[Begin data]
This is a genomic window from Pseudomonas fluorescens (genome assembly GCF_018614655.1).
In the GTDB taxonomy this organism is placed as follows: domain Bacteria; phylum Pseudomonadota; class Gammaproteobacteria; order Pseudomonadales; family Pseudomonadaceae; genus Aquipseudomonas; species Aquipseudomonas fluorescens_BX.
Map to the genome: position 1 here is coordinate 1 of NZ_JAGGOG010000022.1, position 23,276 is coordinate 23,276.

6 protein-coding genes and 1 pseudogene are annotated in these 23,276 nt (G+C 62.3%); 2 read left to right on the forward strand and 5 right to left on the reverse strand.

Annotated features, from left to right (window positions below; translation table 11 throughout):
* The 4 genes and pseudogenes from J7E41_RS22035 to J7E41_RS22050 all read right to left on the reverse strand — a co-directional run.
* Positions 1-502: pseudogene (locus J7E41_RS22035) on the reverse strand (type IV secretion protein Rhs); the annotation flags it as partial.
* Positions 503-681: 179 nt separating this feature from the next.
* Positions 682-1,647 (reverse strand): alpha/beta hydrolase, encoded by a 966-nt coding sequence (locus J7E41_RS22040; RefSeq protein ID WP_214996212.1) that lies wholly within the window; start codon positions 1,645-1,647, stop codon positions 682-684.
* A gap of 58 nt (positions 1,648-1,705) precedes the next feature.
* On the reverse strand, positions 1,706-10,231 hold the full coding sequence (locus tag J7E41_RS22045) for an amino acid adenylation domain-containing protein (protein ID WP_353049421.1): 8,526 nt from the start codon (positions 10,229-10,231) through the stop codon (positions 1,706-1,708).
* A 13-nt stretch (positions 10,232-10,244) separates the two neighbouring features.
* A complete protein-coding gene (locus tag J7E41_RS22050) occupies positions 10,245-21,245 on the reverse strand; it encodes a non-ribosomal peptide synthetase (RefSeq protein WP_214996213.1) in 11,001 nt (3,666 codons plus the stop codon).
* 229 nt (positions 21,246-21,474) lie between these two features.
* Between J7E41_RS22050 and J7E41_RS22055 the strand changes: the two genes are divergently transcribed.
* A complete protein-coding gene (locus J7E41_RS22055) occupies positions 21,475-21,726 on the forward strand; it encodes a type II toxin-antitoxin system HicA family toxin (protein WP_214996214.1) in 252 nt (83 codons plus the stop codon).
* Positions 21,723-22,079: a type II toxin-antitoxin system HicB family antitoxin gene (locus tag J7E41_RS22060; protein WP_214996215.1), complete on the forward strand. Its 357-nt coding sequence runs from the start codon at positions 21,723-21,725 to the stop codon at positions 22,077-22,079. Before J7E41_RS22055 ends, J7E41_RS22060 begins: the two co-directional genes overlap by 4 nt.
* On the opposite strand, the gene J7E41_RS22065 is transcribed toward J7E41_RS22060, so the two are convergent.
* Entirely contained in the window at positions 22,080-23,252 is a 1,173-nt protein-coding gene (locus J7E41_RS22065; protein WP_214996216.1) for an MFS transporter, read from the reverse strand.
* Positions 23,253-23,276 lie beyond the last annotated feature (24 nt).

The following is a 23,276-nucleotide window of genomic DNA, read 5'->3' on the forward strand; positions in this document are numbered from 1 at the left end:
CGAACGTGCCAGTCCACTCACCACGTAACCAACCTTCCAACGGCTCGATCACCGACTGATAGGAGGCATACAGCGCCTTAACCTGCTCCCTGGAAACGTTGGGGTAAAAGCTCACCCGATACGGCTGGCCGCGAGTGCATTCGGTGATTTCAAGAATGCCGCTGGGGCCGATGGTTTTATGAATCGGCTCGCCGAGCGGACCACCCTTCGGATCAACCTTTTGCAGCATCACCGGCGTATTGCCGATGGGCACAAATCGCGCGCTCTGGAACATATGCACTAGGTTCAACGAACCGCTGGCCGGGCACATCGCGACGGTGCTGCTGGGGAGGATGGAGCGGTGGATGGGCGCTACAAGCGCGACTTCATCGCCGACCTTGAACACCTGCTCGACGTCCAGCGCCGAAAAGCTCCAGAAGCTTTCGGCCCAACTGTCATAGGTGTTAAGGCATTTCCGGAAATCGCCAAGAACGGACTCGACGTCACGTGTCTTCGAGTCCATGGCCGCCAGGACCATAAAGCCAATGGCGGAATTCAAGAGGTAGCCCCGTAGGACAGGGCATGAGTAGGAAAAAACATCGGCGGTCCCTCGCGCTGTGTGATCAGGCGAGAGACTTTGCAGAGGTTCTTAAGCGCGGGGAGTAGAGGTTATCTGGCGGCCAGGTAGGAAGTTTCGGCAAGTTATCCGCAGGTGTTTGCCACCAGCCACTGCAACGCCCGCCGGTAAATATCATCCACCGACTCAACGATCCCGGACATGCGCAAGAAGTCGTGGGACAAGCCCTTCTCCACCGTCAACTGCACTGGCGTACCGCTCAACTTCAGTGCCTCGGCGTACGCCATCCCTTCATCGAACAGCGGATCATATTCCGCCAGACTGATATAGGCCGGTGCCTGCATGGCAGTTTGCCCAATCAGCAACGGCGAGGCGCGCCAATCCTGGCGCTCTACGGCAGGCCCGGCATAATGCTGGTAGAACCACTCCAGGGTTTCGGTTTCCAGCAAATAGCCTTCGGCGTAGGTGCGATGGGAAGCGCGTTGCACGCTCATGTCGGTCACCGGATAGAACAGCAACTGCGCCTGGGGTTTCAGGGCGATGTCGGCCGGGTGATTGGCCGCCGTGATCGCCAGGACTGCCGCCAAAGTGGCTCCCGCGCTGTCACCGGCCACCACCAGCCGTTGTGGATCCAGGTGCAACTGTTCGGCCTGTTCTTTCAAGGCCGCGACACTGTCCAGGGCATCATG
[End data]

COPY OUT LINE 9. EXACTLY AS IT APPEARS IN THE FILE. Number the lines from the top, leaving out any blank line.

* Positions 682-1,647 (reverse strand): alpha/beta hydrolase, encoded by a 966-nt coding sequence (locus J7E41_RS22040; RefSeq protein ID WP_214996212.1) that lies wholly within the window; start codon positions 1,645-1,647, stop codon positions 682-684.